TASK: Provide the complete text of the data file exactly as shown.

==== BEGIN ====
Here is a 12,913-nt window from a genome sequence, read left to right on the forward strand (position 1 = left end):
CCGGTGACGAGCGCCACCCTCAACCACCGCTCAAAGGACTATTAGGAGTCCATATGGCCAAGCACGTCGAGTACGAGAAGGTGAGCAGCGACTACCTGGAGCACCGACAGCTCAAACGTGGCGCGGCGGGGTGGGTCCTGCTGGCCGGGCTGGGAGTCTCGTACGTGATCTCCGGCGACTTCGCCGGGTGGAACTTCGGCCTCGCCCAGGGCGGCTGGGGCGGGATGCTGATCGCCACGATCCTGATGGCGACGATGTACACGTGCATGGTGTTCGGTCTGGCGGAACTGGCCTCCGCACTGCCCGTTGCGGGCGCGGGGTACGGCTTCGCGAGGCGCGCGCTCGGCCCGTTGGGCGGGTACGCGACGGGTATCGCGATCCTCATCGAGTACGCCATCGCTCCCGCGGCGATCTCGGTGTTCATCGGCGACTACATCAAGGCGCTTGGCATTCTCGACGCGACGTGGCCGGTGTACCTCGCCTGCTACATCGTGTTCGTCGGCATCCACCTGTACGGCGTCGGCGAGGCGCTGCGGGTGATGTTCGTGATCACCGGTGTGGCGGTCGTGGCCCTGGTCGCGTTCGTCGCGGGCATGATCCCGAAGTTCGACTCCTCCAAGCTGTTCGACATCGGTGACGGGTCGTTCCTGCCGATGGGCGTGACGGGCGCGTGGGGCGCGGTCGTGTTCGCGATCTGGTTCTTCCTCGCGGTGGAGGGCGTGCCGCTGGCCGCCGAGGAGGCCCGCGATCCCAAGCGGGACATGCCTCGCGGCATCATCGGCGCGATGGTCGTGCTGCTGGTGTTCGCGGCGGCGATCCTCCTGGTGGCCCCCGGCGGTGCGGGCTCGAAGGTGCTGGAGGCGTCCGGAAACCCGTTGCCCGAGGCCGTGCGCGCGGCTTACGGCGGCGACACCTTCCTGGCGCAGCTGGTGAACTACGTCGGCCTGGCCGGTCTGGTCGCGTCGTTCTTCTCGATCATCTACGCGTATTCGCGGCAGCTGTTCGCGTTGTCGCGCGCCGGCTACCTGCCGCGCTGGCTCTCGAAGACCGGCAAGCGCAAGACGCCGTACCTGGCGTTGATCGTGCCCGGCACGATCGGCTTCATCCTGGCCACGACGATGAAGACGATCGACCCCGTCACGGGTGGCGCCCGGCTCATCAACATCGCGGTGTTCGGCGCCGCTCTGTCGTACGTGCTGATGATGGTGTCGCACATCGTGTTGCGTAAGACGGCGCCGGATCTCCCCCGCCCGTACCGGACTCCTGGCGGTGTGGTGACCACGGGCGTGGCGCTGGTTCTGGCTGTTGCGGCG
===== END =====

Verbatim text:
Here is a 12,913-nt window from a genome sequence, read left to right on the forward strand (position 1 = left end):
CCGGTGACGAGCGCCACCCTCAACCACCGCTCAAAGGACTATTAGGAGTCCATATGGCCAAGCACGTCGAGTACGAGAAGGTGAGCAGCGACTACCTGGAGCACCGACAGCTCAAACGTGGCGCGGCGGGGTGGGTCCTGCTGGCCGGGCTGGGAGTCTCGTACGTGATCTCCGGCGACTTCGCCGGGTGGAACTTCGGCCTCGCCCAGGGCGGCTGGGGCGGGATGCTGATCGCCACGATCCTGATGGCGACGATGTACACGTGCATGGTGTTCGGTCTGGCGGAACTGGCCTCCGCACTGCCCGTTGCGGGCGCGGGGTACGGCTTCGCGAGGCGCGCGCTCGGCCCGTTGGGCGGGTACGCGACGGGTATCGCGATCCTCATCGAGTACGCCATCGCTCCCGCGGCGATCTCGGTGTTCATCGGCGACTACATCAAGGCGCTTGGCATTCTCGACGCGACGTGGCCGGTGTACCTCGCCTGCTACATCGTGTTCGTCGGCATCCACCTGTACGGCGTCGGCGAGGCGCTGCGGGTGATGTTCGTGATCACCGGTGTGGCGGTCGTGGCCCTGGTCGCGTTCGTCGCGGGCATGATCCCGAAGTTCGACTCCTCCAAGCTGTTCGACATCGGTGACGGGTCGTTCCTGCCGATGGGCGTGACGGGCGCGTGGGGCGCGGTCGTGTTCGCGATCTGGTTCTTCCTCGCGGTGGAGGGCGTGCCGCTGGCCGCCGAGGAGGCCCGCGATCCCAAGCGGGACATGCCTCGCGGCATCATCGGCGCGATGGTCGTGCTGCTGGTGTTCGCGGCGGCGATCCTCCTGGTGGCCCCCGGCGGTGCGGGCTCGAAGGTGCTGGAGGCGTCCGGAAACCCGTTGCCCGAGGCCGTGCGCGCGGCTTACGGCGGCGACACCTTCCTGGCGCAGCTGGTGAACTACGTCGGCCTGGCCGGTCTGGTCGCGTCGTTCTTCTCGATCATCTACGCGTATTCGCGGCAGCTGTTCGCGTTGTCGCGCGCCGGCTACCTGCCGCGCTGGCTCTCGAAGACCGGCAAGCGCAAGACGCCGTACCTGGCGTTGATCGTGCCCGGCACGATCGGCTTCATCCTGGCCACGACGATGAAGACGATCGACCCCGTCACGGGTGGCGCCCGGCTCATCAACATCGCGGTGTTCGGCGCCGCTCTGTCGTACGTGCTGATGATGGTGTCGCACATCGTGTTGCGTAAGACGGCGCCGGATCTCCCCCGCCCGTACCGGACTCCTGGCGGTGTGGTGACCACGGGCGTGGCGCTGGTTCTGGCTGTTGCGGCG